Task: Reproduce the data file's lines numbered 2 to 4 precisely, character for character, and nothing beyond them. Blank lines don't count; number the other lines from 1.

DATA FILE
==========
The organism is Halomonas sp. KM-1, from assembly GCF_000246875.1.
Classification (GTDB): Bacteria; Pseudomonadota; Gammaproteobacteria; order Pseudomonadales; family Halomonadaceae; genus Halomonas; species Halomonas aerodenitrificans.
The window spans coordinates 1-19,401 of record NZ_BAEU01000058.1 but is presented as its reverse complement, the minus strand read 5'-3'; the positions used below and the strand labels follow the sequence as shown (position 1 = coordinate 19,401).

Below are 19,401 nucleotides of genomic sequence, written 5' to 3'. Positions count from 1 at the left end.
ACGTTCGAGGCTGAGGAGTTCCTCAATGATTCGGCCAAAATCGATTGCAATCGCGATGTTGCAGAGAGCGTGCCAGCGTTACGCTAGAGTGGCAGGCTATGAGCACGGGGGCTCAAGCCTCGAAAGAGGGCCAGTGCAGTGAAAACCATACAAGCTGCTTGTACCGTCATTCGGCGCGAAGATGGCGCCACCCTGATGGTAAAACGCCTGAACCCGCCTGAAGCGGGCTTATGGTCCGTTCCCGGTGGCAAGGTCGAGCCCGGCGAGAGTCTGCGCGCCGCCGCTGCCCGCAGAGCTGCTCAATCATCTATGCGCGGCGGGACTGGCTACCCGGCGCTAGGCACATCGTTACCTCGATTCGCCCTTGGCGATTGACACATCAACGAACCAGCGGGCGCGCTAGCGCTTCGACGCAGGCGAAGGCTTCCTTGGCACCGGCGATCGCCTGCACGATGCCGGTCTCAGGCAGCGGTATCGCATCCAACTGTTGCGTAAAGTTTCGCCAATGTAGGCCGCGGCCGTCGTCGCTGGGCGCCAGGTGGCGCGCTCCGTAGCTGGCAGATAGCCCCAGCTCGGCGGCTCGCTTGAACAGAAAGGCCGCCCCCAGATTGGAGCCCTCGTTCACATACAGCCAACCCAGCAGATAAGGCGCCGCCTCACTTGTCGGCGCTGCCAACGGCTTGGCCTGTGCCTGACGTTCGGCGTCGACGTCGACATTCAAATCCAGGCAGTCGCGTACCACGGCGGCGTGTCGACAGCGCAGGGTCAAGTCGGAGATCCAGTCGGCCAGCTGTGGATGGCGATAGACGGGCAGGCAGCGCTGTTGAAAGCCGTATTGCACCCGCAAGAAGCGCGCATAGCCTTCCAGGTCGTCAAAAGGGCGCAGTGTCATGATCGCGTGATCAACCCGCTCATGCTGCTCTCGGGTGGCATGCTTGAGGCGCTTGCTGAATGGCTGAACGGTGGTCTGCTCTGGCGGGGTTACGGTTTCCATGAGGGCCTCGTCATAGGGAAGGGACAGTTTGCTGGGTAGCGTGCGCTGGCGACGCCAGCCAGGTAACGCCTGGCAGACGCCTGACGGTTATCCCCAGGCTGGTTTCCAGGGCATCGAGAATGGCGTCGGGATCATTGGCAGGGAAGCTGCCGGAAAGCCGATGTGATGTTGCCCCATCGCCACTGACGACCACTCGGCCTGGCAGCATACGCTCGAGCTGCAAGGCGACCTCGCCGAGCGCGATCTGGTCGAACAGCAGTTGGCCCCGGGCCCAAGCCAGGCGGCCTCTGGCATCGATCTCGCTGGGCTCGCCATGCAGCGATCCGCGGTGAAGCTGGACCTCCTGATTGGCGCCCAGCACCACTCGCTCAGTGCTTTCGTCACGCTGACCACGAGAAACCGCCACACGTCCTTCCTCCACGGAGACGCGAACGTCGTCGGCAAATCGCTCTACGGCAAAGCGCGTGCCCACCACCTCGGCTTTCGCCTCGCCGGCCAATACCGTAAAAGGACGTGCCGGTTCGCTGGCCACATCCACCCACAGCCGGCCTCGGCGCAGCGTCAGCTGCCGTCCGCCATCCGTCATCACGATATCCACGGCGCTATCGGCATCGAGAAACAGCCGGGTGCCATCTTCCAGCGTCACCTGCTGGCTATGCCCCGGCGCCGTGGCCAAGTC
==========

Classification (GTDB): Bacteria; Pseudomonadota; Gammaproteobacteria; order Pseudomonadales; family Halomonadaceae; genus Halomonas; species Halomonas aerodenitrificans.
The window spans coordinates 1-19,401 of record NZ_BAEU01000058.1 but is presented as its reverse complement, the minus strand read 5'-3'; the positions used below and the strand labels follow the sequence as shown (position 1 = coordinate 19,401).

Below are 19,401 nucleotides of genomic sequence, written 5' to 3'. Positions count from 1 at the left end.